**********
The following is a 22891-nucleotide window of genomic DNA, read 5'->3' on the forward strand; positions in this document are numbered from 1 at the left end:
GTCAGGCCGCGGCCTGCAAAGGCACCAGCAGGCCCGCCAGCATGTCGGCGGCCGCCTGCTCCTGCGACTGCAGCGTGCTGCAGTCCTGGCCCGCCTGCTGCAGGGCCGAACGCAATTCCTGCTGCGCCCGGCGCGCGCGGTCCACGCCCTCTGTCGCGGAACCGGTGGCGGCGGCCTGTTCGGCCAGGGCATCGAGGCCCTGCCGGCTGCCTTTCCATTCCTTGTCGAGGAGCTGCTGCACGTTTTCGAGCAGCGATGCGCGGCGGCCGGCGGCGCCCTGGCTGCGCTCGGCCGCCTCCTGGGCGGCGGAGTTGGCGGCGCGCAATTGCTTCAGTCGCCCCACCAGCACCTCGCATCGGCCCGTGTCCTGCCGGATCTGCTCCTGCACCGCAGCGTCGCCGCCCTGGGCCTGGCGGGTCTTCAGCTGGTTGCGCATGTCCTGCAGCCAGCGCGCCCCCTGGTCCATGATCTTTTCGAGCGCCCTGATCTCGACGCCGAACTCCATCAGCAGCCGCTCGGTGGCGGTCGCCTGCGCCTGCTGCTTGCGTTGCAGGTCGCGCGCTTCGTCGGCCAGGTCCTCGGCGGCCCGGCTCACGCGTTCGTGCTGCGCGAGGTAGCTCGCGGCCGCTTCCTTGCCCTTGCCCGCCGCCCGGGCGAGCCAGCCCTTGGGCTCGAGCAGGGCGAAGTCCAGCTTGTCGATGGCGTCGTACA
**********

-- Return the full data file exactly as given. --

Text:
The following is a 22891-nucleotide window of genomic DNA, read 5'->3' on the forward strand; positions in this document are numbered from 1 at the left end:
GTCAGGCCGCGGCCTGCAAAGGCACCAGCAGGCCCGCCAGCATGTCGGCGGCCGCCTGCTCCTGCGACTGCAGCGTGCTGCAGTCCTGGCCCGCCTGCTGCAGGGCCGAACGCAATTCCTGCTGCGCCCGGCGCGCGCGGTCCACGCCCTCTGTCGCGGAACCGGTGGCGGCGGCCTGTTCGGCCAGGGCATCGAGGCCCTGCCGGCTGCCTTTCCATTCCTTGTCGAGGAGCTGCTGCACGTTTTCGAGCAGCGATGCGCGGCGGCCGGCGGCGCCCTGGCTGCGCTCGGCCGCCTCCTGGGCGGCGGAGTTGGCGGCGCGCAATTGCTTCAGTCGCCCCACCAGCACCTCGCATCGGCCCGTGTCCTGCCGGATCTGCTCCTGCACCGCAGCGTCGCCGCCCTGGGCCTGGCGGGTCTTCAGCTGGTTGCGCATGTCCTGCAGCCAGCGCGCCCCCTGGTCCATGATCTTTTCGAGCGCCCTGATCTCGACGCCGAACTCCATCAGCAGCCGCTCGGTGGCGGTCGCCTGCGCCTGCTGCTTGCGTTGCAGGTCGCGCGCTTCGTCGGCCAGGTCCTCGGCGGCCCGGCTCACGCGTTCGTGCTGCGCGAGGTAGCTCGCGGCCGCTTCCTTGCCCTTGCCCGCCGCCCGGGCGAGCCAGCCCTTGGGCTCGAGCAGGGCGAAGTCCAGCTTGTCGATGGCGTCGTACA